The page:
This was a great message from R.C. Sproul:
“Just be yourself,” “keep it real,” and “keep it 100” are life slogans for many in our day. And when they are, authenticity often takes precedence over courtesy, self-actualization triumphs over self-discipline, and the self — whoever it may be — is to be celebrated and never censured.
And subtly, we can adopt this philosophy in the church. Even though every imperative in the Bible protests against it, every identification of sin condemns it outright, every discussion of holiness and God’s judgment warns against believing it, we too excuse sin tendencies as our personalities.
Without a culture of daily need for the Gospel, the tendency will either be legalism or license. People will either see their actions as sufficient and try to earn God’s favor or mark it off as cheap grace. Either is a mockery of Christ’s work on the Cross. The goal would be to train people to see their sin, turn from it, and take opportunity to worship the Savior who paid for freedom from it. When people start being real with the fact that they have issues, they will need to be reminded again and again that they have been forgiven and have been given a grace-filled way out of bondage.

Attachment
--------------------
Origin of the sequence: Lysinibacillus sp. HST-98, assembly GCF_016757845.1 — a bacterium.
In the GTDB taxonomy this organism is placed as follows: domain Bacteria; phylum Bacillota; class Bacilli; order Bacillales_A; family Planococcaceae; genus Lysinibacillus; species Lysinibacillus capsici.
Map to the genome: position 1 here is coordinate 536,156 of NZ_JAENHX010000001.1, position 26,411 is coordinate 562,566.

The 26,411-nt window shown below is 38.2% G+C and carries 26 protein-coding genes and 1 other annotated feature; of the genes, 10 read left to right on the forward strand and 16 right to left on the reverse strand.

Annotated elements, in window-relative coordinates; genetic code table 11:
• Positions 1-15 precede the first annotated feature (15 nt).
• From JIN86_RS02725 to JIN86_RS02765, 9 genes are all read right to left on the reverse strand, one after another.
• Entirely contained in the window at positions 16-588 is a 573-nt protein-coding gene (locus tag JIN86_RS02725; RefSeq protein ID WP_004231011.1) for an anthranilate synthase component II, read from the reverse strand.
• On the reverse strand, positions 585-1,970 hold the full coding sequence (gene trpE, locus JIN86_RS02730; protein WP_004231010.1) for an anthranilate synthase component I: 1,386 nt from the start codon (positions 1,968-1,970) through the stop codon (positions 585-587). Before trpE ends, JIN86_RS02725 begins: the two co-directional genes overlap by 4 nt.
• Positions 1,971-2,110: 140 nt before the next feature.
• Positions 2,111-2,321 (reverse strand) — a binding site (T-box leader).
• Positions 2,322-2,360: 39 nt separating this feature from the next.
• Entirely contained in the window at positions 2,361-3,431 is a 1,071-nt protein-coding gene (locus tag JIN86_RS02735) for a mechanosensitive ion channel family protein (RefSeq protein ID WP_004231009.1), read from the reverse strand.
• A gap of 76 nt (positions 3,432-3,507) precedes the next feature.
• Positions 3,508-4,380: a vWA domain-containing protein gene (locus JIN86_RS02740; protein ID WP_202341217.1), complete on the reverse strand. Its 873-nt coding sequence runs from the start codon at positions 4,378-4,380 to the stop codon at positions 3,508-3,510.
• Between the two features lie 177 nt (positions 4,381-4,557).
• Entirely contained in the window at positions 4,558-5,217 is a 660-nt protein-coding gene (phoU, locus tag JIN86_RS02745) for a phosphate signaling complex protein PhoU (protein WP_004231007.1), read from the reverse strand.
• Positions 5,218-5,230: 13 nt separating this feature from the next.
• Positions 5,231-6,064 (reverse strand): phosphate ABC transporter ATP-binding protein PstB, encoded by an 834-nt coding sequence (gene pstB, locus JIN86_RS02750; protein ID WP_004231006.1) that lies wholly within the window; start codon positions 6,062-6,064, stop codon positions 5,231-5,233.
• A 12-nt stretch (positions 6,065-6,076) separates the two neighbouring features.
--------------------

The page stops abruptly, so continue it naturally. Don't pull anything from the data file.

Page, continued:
This is helpful information from the ERLC.
Vader vs Kenobi reimagined
This is a cool bit of fan-made video that’s popped up online recently. This would have been one change George Lucas could have made that would have been worthwhile. (Maybe.)
Some Schaeffer-y goodness courtesy of Ray Ortlund.
A favorite from the archives:
There’s not a magic formula, any more than there’s a magic formula to blaspheming the Holy Spirit (despite what the kids on YouTube were doing a few years back). It’s not something you can plan or strategize into happening, though
charlatansexperts might tell you. It’s not something that you can schedule, despite what revivalism taught so many in the 1950s. It’s something you can earn or purchase or merit, either, despite what false religions and cults will tell you.